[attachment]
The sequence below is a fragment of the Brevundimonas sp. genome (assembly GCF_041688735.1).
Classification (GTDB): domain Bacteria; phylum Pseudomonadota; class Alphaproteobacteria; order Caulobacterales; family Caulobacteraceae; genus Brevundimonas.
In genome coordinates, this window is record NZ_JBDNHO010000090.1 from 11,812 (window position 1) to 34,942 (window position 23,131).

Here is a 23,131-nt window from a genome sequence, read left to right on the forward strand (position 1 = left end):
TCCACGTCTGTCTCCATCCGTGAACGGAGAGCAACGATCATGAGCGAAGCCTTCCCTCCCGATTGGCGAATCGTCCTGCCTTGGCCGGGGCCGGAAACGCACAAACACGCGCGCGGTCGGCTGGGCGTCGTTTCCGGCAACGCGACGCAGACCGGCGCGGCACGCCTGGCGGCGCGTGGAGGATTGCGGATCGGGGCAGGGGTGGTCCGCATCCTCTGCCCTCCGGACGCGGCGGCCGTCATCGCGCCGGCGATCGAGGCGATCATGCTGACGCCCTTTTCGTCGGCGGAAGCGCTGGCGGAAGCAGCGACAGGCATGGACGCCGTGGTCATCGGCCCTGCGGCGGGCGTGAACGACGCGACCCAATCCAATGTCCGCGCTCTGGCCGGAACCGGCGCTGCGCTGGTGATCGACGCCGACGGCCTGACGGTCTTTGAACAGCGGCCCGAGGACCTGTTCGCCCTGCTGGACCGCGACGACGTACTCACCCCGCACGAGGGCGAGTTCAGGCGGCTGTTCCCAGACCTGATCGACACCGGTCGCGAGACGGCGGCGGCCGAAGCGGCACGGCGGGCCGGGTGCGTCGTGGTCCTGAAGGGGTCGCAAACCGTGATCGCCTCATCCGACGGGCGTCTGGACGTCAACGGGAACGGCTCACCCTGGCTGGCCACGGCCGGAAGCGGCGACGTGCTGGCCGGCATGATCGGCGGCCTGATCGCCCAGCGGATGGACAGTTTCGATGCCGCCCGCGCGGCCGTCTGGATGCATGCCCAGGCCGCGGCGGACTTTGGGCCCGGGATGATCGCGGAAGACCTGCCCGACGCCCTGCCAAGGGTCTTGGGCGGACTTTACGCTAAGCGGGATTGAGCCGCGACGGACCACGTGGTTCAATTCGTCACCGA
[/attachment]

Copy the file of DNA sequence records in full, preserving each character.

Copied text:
The sequence below is a fragment of the Brevundimonas sp. genome (assembly GCF_041688735.1).
Classification (GTDB): domain Bacteria; phylum Pseudomonadota; class Alphaproteobacteria; order Caulobacterales; family Caulobacteraceae; genus Brevundimonas.
In genome coordinates, this window is record NZ_JBDNHO010000090.1 from 11,812 (window position 1) to 34,942 (window position 23,131).

Here is a 23,131-nt window from a genome sequence, read left to right on the forward strand (position 1 = left end):
TCCACGTCTGTCTCCATCCGTGAACGGAGAGCAACGATCATGAGCGAAGCCTTCCCTCCCGATTGGCGAATCGTCCTGCCTTGGCCGGGGCCGGAAACGCACAAACACGCGCGCGGTCGGCTGGGCGTCGTTTCCGGCAACGCGACGCAGACCGGCGCGGCACGCCTGGCGGCGCGTGGAGGATTGCGGATCGGGGCAGGGGTGGTCCGCATCCTCTGCCCTCCGGACGCGGCGGCCGTCATCGCGCCGGCGATCGAGGCGATCATGCTGACGCCCTTTTCGTCGGCGGAAGCGCTGGCGGAAGCAGCGACAGGCATGGACGCCGTGGTCATCGGCCCTGCGGCGGGCGTGAACGACGCGACCCAATCCAATGTCCGCGCTCTGGCCGGAACCGGCGCTGCGCTGGTGATCGACGCCGACGGCCTGACGGTCTTTGAACAGCGGCCCGAGGACCTGTTCGCCCTGCTGGACCGCGACGACGTACTCACCCCGCACGAGGGCGAGTTCAGGCGGCTGTTCCCAGACCTGATCGACACCGGTCGCGAGACGGCGGCGGCCGAAGCGGCACGGCGGGCCGGGTGCGTCGTGGTCCTGAAGGGGTCGCAAACCGTGATCGCCTCATCCGACGGGCGTCTGGACGTCAACGGGAACGGCTCACCCTGGCTGGCCACGGCCGGAAGCGGCGACGTGCTGGCCGGCATGATCGGCGGCCTGATCGCCCAGCGGATGGACAGTTTCGATGCCGCCCGCGCGGCCGTCTGGATGCATGCCCAGGCCGCGGCGGACTTTGGGCCCGGGATGATCGCGGAAGACCTGCCCGACGCCCTGCCAAGGGTCTTGGGCGGACTTTACGCTAAGCGGGATTGAGCCGCGACGGACCACGTGGTTCAATTCGTCACCGA